mathematical.stats

Functions for calculating statistics.

Functions:

absolute_deviation(x[, axis, center, nan_policy])

Compute the absolute deviations from the median of the data along the given axis.

absolute_deviation_from_median(x[, axis, …])

Compute the absolute deviation from the median of each point in the data along the given axis, given in terms of the MAD.

d_cohen(sample1, sample2[, which, tail, pooled])

Calculates and returns Cohen’s effect size index d.

g_durlak_bias(g, n)

Application of Durlak’s bias correction to the Hedge’s g statistic.

g_hedge(sample1, sample2)

Calculates and returns Hedge’s g-Statistic.

interpret_d(d_or_g)

Interpret Cohen’s d or Hedge’s g values using Table 1 from https://www.ncbi.nlm.nih.gov/pmc/articles/PMC3444174/

iqr_none(dataset)

Calculate the interquartile range, excluding NaN, strings, boolean values, and zeros.

mean_none(dataset)

Calculate the mean, excluding NaN, strings, boolean values, and zeros.

median_absolute_deviation(x[, axis, center, …])

Compute the median absolute deviation of the data along the given axis.

median_none(dataset)

Calculate the median, excluding NaN, strings, boolean values, and zeros.

percentile_none(dataset, percentage)

Calculate the given percentile, excluding NaN, strings, boolean values, and zeros.

pooled_sd(sample1, sample2[, weighted])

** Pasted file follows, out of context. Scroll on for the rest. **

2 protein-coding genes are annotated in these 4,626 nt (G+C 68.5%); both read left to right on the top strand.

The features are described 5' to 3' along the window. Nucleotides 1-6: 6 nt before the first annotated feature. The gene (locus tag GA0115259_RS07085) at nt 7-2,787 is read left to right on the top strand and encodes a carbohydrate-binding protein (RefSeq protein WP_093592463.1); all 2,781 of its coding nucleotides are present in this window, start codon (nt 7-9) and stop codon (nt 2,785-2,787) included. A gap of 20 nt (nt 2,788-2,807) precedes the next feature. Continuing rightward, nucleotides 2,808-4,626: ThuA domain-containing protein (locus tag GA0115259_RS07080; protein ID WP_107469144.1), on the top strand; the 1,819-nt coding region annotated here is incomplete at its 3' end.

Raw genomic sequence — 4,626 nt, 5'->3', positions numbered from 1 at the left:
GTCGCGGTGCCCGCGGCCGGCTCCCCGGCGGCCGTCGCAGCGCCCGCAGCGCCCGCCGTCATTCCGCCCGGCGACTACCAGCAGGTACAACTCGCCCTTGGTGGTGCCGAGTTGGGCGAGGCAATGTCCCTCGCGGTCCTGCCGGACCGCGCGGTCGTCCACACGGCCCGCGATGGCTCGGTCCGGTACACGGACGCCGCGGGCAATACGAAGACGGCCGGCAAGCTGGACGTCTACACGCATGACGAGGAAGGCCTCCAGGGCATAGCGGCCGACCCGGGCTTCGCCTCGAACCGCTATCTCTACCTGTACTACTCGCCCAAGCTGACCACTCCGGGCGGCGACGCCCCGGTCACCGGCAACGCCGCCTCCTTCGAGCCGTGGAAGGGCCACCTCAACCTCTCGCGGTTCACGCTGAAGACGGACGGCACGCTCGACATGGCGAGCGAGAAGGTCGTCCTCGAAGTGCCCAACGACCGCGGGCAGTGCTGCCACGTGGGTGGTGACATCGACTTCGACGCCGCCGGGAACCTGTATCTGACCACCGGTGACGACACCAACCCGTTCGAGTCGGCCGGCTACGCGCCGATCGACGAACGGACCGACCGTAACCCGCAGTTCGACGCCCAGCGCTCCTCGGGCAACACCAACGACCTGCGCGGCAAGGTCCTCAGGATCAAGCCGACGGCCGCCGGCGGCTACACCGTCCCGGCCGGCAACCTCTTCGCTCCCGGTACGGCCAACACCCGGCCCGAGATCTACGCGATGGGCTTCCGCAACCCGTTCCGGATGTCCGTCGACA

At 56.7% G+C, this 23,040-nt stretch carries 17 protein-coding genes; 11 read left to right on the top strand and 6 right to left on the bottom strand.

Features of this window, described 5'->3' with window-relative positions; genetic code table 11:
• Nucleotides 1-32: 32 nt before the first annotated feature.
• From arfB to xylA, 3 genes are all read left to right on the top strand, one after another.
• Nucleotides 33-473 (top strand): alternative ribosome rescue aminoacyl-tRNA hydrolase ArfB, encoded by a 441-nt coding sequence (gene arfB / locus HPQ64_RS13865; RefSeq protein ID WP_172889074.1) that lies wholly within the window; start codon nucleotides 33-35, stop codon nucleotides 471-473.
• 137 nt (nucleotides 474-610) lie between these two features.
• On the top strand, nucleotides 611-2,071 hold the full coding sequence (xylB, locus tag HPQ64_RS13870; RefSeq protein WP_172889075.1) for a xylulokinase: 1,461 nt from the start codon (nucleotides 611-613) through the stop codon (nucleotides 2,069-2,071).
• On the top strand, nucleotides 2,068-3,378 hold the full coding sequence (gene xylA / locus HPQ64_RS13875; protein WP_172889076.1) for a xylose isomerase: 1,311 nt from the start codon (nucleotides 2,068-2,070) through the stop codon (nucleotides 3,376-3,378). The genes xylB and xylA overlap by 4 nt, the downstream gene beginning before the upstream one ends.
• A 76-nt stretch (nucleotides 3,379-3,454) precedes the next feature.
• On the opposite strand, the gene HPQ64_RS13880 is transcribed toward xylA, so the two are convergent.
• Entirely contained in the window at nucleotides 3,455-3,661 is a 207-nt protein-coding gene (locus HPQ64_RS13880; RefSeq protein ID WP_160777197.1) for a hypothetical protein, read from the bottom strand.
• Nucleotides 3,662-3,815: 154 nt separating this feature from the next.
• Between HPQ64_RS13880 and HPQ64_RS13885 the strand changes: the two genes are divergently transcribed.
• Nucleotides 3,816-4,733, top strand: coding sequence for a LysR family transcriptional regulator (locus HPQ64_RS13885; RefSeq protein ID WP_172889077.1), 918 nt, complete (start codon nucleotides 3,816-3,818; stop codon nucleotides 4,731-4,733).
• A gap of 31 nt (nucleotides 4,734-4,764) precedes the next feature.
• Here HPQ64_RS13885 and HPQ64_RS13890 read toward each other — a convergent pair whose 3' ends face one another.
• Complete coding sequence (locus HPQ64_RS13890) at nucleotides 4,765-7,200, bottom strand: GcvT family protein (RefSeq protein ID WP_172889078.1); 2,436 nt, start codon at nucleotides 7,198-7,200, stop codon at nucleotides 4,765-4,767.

Returns the pooled standard deviation.

std_none(dataset[, ddof])

Calculate the standard deviation, excluding NaN, strings, boolean values, and zeros.

within1min(value1, value2)

Returns whether value2 is within one minute of value1.

absolute_deviation(x, axis=0, center=<function 'median'>, nan_policy='propagate')[source]

Compute the absolute deviations from the median of the data along the given axis.

Parameters
  • x (array_like) – Input array or object that can be converted to an array.

  • axis (Optional[int]) – Axis along which the range is computed. If None, compute the MAD over the entire array. Default 0.

  • center (Callable) – A function that will return the central value. The default is to use numpy.median. Any user defined function used will need to have the function signature func(arr, axis). Default numpy.median().

  • nan_policy (Literal['propagate', 'raise', 'omit']) – Defines how to handle when input contains nan. ‘propagate’ returns nan, ‘raise’ throws an error, ‘omit’ performs the calculations ignoring nan values. Default 'propagate'.

Returns

If axis=None, a scalar is returned. If the input contains integers or floats of smaller precision than numpy.float64, then the output data-type is numpy.float64. Otherwise, the output data-type is the same as that of the input.

Return type

scalar or ndarray

Overloads

Note

The center argument only affects the calculation of the central value around which the MAD is calculated. That is, passing in center=numpy.mean will calculate the MAD around the mean - it will not calculate the mean absolute deviation.

absolute_deviation_from_median(x, axis=0, center=<function 'median'>, nan_policy='propagate')[source]

Compute the absolute deviation from the median of each point in the data along the given axis, given in terms of the MAD.

Parameters
  • x (array_like) – Input array or object that can be converted to an array.

  • axis (Optional[int]) – Axis along which the range is computed. If None, compute the MAD over the entire array. Default 0.